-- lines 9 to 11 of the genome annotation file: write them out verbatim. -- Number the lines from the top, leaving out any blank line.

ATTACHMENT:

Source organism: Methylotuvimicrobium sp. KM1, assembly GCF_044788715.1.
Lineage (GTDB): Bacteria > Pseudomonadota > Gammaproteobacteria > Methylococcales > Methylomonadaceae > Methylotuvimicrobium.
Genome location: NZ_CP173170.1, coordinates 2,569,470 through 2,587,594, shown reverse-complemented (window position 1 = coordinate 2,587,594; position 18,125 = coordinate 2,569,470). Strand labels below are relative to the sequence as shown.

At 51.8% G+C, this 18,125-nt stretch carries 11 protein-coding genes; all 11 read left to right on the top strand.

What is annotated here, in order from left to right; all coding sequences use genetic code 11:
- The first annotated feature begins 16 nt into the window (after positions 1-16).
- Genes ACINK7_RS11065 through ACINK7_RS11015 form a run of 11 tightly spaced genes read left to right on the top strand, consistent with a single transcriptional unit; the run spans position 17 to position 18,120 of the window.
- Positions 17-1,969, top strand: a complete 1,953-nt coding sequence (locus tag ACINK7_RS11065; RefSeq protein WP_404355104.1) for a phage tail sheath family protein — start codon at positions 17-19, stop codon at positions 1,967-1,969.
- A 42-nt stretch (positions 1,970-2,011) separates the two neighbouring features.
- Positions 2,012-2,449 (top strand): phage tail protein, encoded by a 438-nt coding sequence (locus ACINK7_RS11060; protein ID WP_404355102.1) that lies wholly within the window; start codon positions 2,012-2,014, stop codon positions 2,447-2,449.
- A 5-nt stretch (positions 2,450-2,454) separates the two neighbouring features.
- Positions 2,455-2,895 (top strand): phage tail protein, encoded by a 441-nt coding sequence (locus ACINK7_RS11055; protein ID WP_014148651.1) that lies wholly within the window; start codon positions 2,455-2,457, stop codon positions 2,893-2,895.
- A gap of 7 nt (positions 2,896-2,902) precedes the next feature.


- A 42-nt stretch (positions 1,970-2,011) separates the two neighbouring features.
- Positions 2,012-2,449 (top strand): phage tail protein, encoded by a 438-nt coding sequence (locus ACINK7_RS11060; protein ID WP_404355102.1) that lies wholly within the window; start codon positions 2,012-2,014, stop codon positions 2,447-2,449.
- A 5-nt stretch (positions 2,450-2,454) separates the two neighbouring features.